“It'll take time to replenish that. Stay on guard!” Cilya shot another bolt of force, this time obliterating the head of one of the approaching dwarf cadavers. Bits of rotten flesh and mold-covered bone rained down on the other creatures. Only a few remained. That's what Cilya thought, until she looked past the few stragglers from the first wave.

Crawling out of the shallow salt-bay were possibly a hundred or more shambling corpses. In varying degrees of decay, but all with the same unnatural and nearly pained gait. “Oh great gods beyond...” Cilya muttered. “Alain... get out of here. I'll hold them off.”

“No my dear, I won't just leave you here.” Alain sounded adamant. “Besides, this is my home. If it has fallen, then I shall fall with it.” He was still in no condition to fight, but the dwarf stood defiantly nonetheless. “You go... this isn't your fight. You owe us nothing, me especially. You've already given me much.”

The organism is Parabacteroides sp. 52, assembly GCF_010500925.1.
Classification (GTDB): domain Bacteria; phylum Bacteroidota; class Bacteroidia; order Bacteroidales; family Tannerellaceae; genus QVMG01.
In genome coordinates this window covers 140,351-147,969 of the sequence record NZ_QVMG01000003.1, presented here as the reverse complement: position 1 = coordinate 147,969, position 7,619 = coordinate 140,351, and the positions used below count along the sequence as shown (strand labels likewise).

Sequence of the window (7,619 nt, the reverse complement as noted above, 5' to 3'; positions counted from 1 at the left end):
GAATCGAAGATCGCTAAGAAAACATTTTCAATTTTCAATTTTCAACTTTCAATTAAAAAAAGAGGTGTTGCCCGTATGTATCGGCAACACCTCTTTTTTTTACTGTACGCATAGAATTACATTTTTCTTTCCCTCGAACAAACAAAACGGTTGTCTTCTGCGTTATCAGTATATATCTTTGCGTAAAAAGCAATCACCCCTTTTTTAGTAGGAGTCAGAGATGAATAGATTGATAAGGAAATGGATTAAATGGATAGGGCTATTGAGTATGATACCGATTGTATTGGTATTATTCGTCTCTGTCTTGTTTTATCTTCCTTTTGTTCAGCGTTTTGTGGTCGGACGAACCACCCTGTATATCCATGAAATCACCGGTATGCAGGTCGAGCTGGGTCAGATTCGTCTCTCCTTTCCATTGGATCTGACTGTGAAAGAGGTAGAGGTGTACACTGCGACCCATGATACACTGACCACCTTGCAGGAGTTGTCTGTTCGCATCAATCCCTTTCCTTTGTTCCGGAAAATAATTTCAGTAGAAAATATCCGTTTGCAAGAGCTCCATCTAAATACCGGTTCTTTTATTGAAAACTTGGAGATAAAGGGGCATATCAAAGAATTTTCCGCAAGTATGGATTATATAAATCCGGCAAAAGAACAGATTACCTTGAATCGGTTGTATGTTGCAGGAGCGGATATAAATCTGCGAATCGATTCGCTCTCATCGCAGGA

“I didn't...”

Alain laughed, “you gave me a few more hours to live, and a chance to see my home one last time. That is a great deal more than you may know.”

Cilya blasted another shambling monstrosity with pure force. “No, if the Ulathians are behind this... then no where is safe unless they are stopped. No point in running now.” Her knees shook, her convictions were mostly in word. Inside, Cilya couldn't shake the feeling that she should have stayed home. Even if the enemy came for them eventually, she wouldn't have had to see what she had on this journey.

“To the last breath then my dear!” Alain raised his fists, ready to meet his end. The last few of the first wave of undead drew close. Cilya destroyed one just before an arrow plunged through the back of another's head. Alain and Cilya looked where the shot had come from. Up on one of the raised bridges of the town stood a dwarf, crossbow being reloaded for another shot.